Monday 27 May 2013

Trumpet Blowing

There's a clue in the name; this post is largely me blowing my own trumpet about some very nice reviews I've had for The Express Diaries. Annoying, I know, but it is my trumpet, and it does need a blow from time to time... and with that I think we'll abandon the trumpet metaphor - not only is it close to breaking, it's also veering dangerously towards innuendo territory, and no one wants a big one of those first thing in the morning.

If you're really not in the mood for me telling you how great I am, I've done another blog too! You have a choice between self-pimping or flesh-eating maggots, so I feel I'm catering for a wide audience here.

The Express Diaries is my 1920s-set tale of darkness and adventure on board the world's most famous train (note : not Thomas the Tank Engine; though, that does give me an idea...), and in the last few months it's had some very nice people say some very nice things about it, which I thought I'd like to share here because... well, y'know, the trumpet thing.

Jill McDole over at Impact Online said...

'The action and excitement is unrelenting; I finished the book in almost record time... The volume is also beautifully illustrated by Eric M. Smith...

... this is probably the best Lovecraftian work I have read in quite some time. While the book tells quite a grim story overall, a few touches of well-placed humor lighten this work just enough. I found the work to be very complete between the words and the illustrations and found that it pays a wonderful homage to those old god tales for which Lovecraft was so well known. This book is a must have for fans of his work as well as anyone who loves a good, old-fashioned horror story.'

All very kind! I promise I didn't miss out any horrible bits with the ellipses, but I've popped the link to the full review above in case you're the suspicious type (and who could blame you with all this bloody trumpet noise going on?)

'Despite being an entirely serious and accomplished novel, Marsh manages humour in the grimmest of circumstances and catches the parlance of the times as if he were there in the roaring twenties. It charges full steam ahead into clouds of blood and intrigue, taking no prisoners aboard, and leaving a trail of death in its wake. As the action flicks from the different viewpoints of the various characters and articles of media, the story is constantly refreshed throughout. With a pace that Hollywood would be envious of, I couldn’t find any faults throughout the entirety of the story...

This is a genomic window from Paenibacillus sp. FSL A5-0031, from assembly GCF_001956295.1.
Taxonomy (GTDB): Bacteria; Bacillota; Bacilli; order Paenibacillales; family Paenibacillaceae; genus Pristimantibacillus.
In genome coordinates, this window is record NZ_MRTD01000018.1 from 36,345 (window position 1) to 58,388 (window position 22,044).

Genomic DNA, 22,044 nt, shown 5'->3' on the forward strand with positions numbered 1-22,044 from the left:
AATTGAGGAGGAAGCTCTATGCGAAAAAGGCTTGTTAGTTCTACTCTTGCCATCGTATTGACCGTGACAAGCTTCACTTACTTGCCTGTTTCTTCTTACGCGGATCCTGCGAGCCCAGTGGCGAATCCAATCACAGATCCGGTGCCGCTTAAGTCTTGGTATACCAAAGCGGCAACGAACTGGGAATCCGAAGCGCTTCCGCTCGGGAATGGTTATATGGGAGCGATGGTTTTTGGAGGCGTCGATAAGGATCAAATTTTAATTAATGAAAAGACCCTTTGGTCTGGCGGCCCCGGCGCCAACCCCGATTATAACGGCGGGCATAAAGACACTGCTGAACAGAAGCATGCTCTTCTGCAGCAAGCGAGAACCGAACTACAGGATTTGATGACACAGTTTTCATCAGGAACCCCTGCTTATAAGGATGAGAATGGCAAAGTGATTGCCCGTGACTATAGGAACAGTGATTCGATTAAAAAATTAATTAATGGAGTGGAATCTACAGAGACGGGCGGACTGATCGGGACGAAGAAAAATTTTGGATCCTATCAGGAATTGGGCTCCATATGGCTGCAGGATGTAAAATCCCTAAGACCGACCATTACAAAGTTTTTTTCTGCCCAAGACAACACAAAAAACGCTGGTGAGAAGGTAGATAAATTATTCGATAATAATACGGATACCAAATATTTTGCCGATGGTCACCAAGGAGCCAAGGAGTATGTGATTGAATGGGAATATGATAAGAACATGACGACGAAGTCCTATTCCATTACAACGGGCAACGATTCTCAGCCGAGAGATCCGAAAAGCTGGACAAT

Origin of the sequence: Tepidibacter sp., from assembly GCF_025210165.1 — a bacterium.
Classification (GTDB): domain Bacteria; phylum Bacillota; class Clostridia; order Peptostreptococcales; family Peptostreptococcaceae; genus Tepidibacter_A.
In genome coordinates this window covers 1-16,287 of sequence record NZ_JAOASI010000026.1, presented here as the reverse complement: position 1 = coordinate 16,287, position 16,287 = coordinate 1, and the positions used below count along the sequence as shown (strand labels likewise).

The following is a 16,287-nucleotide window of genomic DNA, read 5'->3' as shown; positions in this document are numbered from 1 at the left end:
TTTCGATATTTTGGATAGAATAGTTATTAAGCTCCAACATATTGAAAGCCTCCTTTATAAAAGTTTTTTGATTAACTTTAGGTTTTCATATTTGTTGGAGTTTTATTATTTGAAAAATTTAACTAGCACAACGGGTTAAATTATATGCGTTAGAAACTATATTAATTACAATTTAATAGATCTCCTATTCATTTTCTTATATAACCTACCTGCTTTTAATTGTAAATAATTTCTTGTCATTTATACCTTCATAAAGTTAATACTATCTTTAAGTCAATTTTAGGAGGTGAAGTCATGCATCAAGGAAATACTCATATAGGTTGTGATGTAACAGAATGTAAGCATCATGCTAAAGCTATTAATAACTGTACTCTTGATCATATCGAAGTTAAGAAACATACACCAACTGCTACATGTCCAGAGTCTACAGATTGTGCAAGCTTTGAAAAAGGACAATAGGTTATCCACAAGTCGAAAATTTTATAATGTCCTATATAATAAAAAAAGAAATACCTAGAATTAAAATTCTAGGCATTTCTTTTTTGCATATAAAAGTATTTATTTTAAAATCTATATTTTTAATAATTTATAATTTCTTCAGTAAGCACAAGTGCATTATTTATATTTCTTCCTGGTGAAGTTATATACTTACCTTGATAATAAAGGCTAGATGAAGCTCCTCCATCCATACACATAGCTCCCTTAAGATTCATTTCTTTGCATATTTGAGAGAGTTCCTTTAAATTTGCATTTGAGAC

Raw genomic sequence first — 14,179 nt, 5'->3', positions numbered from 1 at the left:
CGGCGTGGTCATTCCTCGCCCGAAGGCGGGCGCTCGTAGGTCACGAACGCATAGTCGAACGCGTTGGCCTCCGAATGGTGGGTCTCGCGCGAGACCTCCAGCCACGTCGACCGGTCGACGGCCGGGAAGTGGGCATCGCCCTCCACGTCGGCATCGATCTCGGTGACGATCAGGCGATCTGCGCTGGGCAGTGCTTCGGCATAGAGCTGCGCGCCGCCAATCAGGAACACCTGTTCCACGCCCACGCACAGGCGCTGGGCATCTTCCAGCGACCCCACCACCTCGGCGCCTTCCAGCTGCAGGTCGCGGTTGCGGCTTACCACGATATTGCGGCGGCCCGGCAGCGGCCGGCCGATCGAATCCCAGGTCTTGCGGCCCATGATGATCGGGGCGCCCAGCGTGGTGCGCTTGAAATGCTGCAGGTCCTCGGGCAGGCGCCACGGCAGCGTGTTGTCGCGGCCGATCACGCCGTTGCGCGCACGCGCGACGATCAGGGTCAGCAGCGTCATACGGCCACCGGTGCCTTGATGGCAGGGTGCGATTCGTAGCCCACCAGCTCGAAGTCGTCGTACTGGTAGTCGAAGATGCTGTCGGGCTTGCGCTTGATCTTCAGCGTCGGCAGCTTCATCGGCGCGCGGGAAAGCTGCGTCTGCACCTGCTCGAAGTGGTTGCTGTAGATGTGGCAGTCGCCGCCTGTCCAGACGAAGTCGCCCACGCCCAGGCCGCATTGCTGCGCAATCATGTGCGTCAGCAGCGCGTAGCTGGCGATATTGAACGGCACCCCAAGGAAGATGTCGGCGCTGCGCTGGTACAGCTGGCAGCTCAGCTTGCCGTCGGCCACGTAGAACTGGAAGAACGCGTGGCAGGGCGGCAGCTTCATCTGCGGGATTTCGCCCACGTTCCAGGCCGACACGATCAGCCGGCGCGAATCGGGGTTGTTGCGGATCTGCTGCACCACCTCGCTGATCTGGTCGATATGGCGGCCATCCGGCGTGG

If you like your horror a little more classy, or perhaps you’re a fan of everything and anything Lovecraft, period horror such as Dracula or H. G. Wells (or even a good mystery romp like Agatha Christie), I urge you to buy the ticket and take the ride on The Express Diaries. Thoroughly recommended.'

There's a bit more, but modesty prevents me from quoting it. It very much doesn't prevent me from linking to the full review above, of course.

Lastly, the most recent edition of Knights of the Dinner Table (#196) also contains a very nice review by Paul Westermeyer. It's not so much modesty that prevents me from linking to this review so much as it being impossible, given that Knights of the Dinner Table is one of those old-fashioned paper magazine thingies (I know? Who knew they still made them!). Here's a few quotes from it, though...

'... this novel suffers from none of the self-indulgent flaws one usually finds in fiction inspired by game sessions. The character view points are each unique, and this is apparent as the view shifts with each entry...

Marsh's sense of humor and ability to portray character is excellent, his prose is very sure-footed... the train comes alive through his prose, the reader feels as if they too have taken the long journey, and despite the horror, like they might want to take another such trip...

If you enjoy horror, if you enjoy role-playing, then give The Express Diaries a read.'

I feel I should reiterate here that I'm not responsible for a lot of the imagination in the book - credit for that goes to the original writers of the Horror on the Orient Express game (of which there's a new edition coming soon! Yay!) and the Yog-sothoth players who created the characters. Oh, and of course, Eric Smith, who illustrated the book so beautifully, but I guess if someone must take the credit for all their hard work, I'm prepared to shoulder the burden.

This is getting dangerously close to acceptance-speech levels of annoyance, so I'll stop with the pimping now, but I did want to quickly mention UK Games Expo in Birmingham, which I've just returned from and am now slowly recovering.

UK Games Expo is rapidly (and possibly rabidly) becoming the biggest games convention in the UK. I was there last year, doing a reading from the not-then-released Express Diaries. Circumstances prevented me from a similar reading this year (though if you're a glutton for punishment you can watch last years' here...) but I did spend a happy few hours on the Yog-sothoth stall, talking to people who had already read the book, and selling it to people who hadn't. I had a great time, and met some really, really nice people - one of whom, Jonathon Hicks, has already done an excellent write up of the Expo, which saves me having to say much more about it, except that I will definitely be heading there again next year!

Right, that's enough self-promotion for one year. Flesh-eating zombie* maggots, anyone?

*Okay, okay, they're not actually zombies. It's a reflex when I write 'flesh-eating'

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